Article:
Weekly Safety Meeting – Trip Injuries and Prevention

It often seems that attention is focused on unusual hazards with the most severe outcomes, not the more common hazards found in the workplace. A good example of a common hazard that can be overlooked is trip hazards. It is important to give attention to trip hazards in your work area to prevent yourself or a coworker from being injured.

Trips are lumped into the same category as slips and falls in most injury statistic data. While it is difficult to separate trip injury data from the other two, the overall data of this category of injuries is staggering. According to the 2017 edition of “Injury Facts,” a National Safety Council chartbook, injuries from slips, trips, and falls resulted in 247,120 cases involving days away from work, and 818 worker deaths in 2017. While falls are undoubtedly responsible for the majority of the fatalities, trips cause far too many injuries in the workplace.

Trip Hazards:

There is an endless list of possible trip hazards found in a workplace.

  • Extension cords;
  • Tools, equipment, materials;
  • Debris;
  • Cracks in floor;
  • Spaces or holes in flooring;
  • Changes in elevation;
  • Unexpected sloping; and
  • Loose carpet or rugs.

Environmental Factors:

Certain environmental factors in a workplace can also increase the chance of a trip occurring when paired with the above hazards.

Common environmental factors that increase risk of trip incidents:

  • Glare;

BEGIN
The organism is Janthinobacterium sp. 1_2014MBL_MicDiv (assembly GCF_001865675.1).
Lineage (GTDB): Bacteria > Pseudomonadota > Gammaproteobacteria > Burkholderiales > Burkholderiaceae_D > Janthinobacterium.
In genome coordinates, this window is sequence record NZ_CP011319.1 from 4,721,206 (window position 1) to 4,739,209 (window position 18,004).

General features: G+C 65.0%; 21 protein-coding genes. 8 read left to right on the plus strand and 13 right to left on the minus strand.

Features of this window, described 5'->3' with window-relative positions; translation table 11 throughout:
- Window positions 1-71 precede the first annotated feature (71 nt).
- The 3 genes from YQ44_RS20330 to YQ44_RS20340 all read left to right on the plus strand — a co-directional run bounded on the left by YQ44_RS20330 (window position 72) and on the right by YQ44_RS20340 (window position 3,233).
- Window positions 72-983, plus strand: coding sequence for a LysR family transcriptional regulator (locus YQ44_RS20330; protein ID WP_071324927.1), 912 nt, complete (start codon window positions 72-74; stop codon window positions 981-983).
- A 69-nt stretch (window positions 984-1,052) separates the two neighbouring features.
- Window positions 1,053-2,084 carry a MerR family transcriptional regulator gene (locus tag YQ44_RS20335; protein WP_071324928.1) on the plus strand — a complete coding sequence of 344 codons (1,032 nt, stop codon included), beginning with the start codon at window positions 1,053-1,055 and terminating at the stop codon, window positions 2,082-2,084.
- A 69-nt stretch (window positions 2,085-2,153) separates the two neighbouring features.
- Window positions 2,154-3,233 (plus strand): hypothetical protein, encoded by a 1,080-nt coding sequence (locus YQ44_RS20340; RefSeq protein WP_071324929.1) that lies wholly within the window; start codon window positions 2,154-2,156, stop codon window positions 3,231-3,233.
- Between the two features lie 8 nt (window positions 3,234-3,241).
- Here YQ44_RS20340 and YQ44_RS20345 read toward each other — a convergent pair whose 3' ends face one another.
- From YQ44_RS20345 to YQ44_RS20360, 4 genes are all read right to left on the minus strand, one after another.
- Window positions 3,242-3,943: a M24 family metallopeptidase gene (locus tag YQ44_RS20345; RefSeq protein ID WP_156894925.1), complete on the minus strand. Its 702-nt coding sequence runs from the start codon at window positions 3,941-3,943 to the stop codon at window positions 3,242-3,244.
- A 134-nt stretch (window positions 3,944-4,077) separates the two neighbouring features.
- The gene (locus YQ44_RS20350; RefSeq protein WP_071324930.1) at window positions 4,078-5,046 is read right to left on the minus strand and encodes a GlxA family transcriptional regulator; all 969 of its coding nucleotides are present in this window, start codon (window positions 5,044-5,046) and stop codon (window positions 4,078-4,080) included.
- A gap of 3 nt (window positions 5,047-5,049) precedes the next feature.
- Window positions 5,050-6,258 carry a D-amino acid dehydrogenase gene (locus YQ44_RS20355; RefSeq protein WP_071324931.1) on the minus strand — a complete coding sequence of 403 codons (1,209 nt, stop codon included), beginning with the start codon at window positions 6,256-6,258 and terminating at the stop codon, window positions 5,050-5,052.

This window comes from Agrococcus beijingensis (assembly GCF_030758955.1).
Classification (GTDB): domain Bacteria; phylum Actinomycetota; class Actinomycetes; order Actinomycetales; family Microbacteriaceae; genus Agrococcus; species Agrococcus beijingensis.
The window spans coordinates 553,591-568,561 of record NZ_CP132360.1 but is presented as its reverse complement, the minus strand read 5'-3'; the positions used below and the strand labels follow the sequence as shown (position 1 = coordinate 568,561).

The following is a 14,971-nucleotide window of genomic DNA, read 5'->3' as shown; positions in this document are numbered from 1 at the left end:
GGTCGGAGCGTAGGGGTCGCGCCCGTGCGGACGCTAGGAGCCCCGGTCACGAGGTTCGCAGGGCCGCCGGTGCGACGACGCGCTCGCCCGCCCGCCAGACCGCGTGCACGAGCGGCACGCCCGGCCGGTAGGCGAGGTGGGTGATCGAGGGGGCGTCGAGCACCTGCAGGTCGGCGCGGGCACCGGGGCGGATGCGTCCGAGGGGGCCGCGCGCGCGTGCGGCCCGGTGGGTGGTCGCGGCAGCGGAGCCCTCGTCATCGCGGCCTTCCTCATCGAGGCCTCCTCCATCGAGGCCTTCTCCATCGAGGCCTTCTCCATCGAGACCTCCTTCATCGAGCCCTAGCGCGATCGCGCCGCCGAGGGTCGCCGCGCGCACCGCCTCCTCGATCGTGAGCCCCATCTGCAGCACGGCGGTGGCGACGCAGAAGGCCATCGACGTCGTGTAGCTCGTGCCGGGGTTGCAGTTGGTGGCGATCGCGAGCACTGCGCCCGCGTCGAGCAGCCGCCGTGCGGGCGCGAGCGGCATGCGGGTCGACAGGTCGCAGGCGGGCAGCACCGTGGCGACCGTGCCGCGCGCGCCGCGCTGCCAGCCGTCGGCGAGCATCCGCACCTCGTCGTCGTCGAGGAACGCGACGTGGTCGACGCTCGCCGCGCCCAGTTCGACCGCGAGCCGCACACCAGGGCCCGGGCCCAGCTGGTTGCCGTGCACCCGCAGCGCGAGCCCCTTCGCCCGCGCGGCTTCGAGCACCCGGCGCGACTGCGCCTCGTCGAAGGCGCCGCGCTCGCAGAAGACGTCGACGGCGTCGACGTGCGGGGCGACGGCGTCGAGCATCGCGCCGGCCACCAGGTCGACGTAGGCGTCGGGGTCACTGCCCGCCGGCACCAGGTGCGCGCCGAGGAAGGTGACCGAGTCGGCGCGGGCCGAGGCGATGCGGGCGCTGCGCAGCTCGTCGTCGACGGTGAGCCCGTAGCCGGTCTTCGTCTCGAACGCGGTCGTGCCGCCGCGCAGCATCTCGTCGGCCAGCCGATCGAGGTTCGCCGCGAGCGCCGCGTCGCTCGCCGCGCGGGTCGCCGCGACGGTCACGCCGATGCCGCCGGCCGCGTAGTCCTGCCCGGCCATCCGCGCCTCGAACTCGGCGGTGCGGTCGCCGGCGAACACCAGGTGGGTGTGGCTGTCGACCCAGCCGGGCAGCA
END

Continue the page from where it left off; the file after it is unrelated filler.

• Poor lighting;
  • Shadows;
  • Excessive dust;
  • Noise
  • Temperature extremes; and
  • Distractive work environment.

Best Practices to Eliminate Trip Incidents:

Eliminating trip hazards is relatively simple compared to some workplace hazards.

  • Eliminate as many trip hazards as possible through proper housekeeping and work area setup.
    • Poor housekeeping leads to the majority of trip hazards in most workplaces.
  • Paint or mark changes in elevation with bright paint or signage to alert others of the danger.
  • Have any open holes, cracks, spaces, etc. on walking surfaces repaired as soon as possible.
  • Completely block off areas that have excessive trip hazards until fixed or addressed.
  • Tape down cords to the floor or hang them up out of the way so individuals walking through the area do not trip on them.


Do not let complacency creep in when dealing with addressing trip hazards. Do not underestimate how far simple measures such as good housekeeping practices can go in preventing injuries. Evaluate your work area for the hazards and environmental conditions mentioned in this safety talk.

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